The Macdonald criteria are based on measurement of enhancing lesion on magnetic resonance imaging (MRI), steroid dose, and clinical assessment to stratify treated gliomas into four categories: (1) Complete response: disappearance of enhancing lesion, neurologically stable/improved, and no steroids; (2) partial response: ≥50% reduction of enhancing lesion, neurologically stable/improved, and stable steroids; (3) progressive disease: ≥25% increase in enhancing lesion or new tumor, increased steroids, and neurologically worse; and (4) stable disease: all other situations.

A critical pitfall in these criteria is reliance on measurement of only the enhancing component of the tumor. In view of recently described non-tumoral changes in enhancement mediated by concomitant RT-CT, the Macdonald criteria are increasingly recognized as inaccurate [4] by the neuro-oncology and neuroradiology communities. Based on observation of this pitfall, updated guidelines for Response Assessment in Neuro-Oncology (RANO) [5] have been established. The aim of the RANO working group, a collective transnational, interdisciplinary committee, is to establish unanimous guidelines of response criteria for treated brain tumors.

Taking into consideration advances in chemoradiation and antiangiogenic therapy, this article reviews the role of conventional contrast MRI as well as explores the role of quantitative imaging biomarkers in the post-treatment imaging of HGGs.


   Post-surgical Imaging Top


The first or baseline postoperative imaging is optimal within 24-48 hours of surgery. When baseline imaging is delayed beyond 72 hours, subacute hemorrhage/ischemia or reactive post-surgical enhancement may be confused with residual tumor. On baseline imaging, mild enhancement at the periphery of the resection cavity is likely postoperative granulation tissue. [6] However, larger areas of nodular and mass-like enhancement, similar in morphology to preoperative imaging, indicate residual tumor. [6]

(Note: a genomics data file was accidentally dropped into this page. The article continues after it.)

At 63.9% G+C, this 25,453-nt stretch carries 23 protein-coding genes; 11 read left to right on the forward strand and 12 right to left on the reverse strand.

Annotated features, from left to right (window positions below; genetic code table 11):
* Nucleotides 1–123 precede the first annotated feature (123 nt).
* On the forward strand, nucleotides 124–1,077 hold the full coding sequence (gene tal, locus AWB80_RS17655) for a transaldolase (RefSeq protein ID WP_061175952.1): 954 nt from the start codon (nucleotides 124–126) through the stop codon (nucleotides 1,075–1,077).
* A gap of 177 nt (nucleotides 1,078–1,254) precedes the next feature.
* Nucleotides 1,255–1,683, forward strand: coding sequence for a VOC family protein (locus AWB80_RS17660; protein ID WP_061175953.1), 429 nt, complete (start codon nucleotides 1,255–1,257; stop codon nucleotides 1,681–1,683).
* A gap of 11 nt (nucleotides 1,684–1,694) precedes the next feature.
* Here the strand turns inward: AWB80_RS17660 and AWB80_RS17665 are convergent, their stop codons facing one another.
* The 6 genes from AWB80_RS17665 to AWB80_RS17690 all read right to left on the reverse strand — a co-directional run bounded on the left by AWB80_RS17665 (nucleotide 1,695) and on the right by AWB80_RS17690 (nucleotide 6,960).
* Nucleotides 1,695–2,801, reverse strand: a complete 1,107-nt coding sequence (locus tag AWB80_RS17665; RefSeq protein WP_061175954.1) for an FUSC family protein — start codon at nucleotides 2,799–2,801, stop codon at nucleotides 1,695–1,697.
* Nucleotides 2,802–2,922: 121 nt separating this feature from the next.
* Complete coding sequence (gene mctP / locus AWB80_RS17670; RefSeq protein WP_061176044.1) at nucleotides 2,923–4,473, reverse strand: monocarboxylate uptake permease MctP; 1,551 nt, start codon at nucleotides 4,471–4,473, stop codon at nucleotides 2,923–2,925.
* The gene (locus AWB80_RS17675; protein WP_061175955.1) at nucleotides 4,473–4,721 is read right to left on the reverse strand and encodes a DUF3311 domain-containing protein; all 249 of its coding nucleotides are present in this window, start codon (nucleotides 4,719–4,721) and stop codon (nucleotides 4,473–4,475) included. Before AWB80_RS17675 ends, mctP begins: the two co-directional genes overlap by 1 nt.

When baseline imaging is obtained more than 72 h after surgery, postoperative blood with T1 shortening is difficult to separate from enhancing residual tumor; this concern may be addressed by comparison of pre-contrast and post-contrast T1 images in the same plane.

Diffusion imaging is the key to distinguish enhancing subacute ischemia from enhancing residual tumor follow-up imaging. Perioperative ischemia due to microvascular compromise is common at the resection margins. Acute ischemia displays restricted diffusion on early postoperative images and subacute ischemia displays enhancement on follow-up images; the latter is often misinterpreted as tumor. In these cases, comparison of areas of enhancement on follow-up imaging with diffusion images obtained at 24-48 h is recommended. [7],[8] Enhancing subacute ischemia at follow-up shows restricted diffusion on review of 24-48 h scan; this is not seen in the case of enhancing tumor residue.

Fluid-attenuated inversion recovery (FLAIR) imaging of partially resected gliomas is sensitive to signal alteration of fluid in the postoperative cavity. Studies [9] have shown that increasing FLAIR signal in the resection cavity has high specificity for progression, even before the size of tumor increases.


   Post-radiation Imaging Top